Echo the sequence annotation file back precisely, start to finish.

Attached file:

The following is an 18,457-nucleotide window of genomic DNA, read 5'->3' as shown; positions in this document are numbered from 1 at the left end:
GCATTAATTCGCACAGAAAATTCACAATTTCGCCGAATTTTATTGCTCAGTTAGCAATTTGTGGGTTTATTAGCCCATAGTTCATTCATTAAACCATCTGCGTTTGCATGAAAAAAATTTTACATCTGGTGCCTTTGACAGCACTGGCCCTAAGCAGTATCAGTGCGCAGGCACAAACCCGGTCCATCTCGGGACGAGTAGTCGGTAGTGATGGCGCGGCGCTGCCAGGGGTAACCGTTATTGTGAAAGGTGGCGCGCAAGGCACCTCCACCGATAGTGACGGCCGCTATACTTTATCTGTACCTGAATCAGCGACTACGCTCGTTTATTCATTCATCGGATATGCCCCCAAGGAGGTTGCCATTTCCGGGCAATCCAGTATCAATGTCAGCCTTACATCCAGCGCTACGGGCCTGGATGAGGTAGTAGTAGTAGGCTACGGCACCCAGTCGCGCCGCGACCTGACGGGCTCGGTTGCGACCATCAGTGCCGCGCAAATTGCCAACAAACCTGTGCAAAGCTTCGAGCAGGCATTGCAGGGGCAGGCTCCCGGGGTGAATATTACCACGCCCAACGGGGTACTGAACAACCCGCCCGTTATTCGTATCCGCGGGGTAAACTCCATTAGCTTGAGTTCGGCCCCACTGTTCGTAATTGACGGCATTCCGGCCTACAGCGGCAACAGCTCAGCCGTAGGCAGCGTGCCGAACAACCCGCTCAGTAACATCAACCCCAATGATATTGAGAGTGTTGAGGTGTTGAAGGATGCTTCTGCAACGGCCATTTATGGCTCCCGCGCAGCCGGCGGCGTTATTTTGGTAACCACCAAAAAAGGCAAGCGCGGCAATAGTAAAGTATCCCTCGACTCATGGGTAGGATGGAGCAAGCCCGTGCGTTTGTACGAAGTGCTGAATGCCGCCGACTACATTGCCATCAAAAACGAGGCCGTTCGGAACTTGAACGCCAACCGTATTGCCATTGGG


The following is an 18,457-nucleotide window of genomic DNA, read 5'->3' as shown; positions in this document are numbered from 1 at the left end:
GCATTAATTCGCACAGAAAATTCACAATTTCGCCGAATTTTATTGCTCAGTTAGCAATTTGTGGGTTTATTAGCCCATAGTTCATTCATTAAACCATCTGCGTTTGCATGAAAAAAATTTTACATCTGGTGCCTTTGACAGCACTGGCCCTAAGCAGTATCAGTGCGCAGGCACAAACCCGGTCCATCTCGGGACGAGTAGTCGGTAGTGATGGCGCGGCGCTGCCAGGGGTAACCGTTATTGTGAAAGGTGGCGCGCAAGGCACCTCCACCGATAGTGACGGCCGCTATACTTTATCTGTACCTGAATCAGCGACTACGCTCGTTTATTCATTCATCGGATATGCCCCCAAGGAGGTTGCCATTTCCGGGCAATCCAGTATCAATGTCAGCCTTACATCCAGCGCTACGGGCCTGGATGAGGTAGTAGTAGTAGGCTACGGCACCCAGTCGCGCCGCGACCTGACGGGCTCGGTTGCGACCATCAGTGCCGCGCAAATTGCCAACAAACCTGTGCAAAGCTTCGAGCAGGCATTGCAGGGGCAGGCTCCCGGGGTGAATATTACCACGCCCAACGGGGTACTGAACAACCCGCCCGTTATTCGTATCCGCGGGGTAAACTCCATTAGCTTGAGTTCGGCCCCACTGTTCGTAATTGACGGCATTCCGGCCTACAGCGGCAACAGCTCAGCCGTAGGCAGCGTGCCGAACAACCCGCTCAGTAACATCAACCCCAATGATATTGAGAGTGTTGAGGTGTTGAAGGATGCTTCTGCAACGGCCATTTATGGCTCCCGCGCAGCCGGCGGCGTTATTTTGGTAACCACCAAAAAAGGCAAGCGCGGCAATAGTAAAGTATCCCTCGACTCATGGGTAGGATGGAGCAAGCCCGTGCGTTTGTACGAAGTGCTGAATGCCGCCGACTACATTGCCATCAAAAACGAGGCCGTTCGGAACTTGAACGCCAACCGTATTGCCATTGGG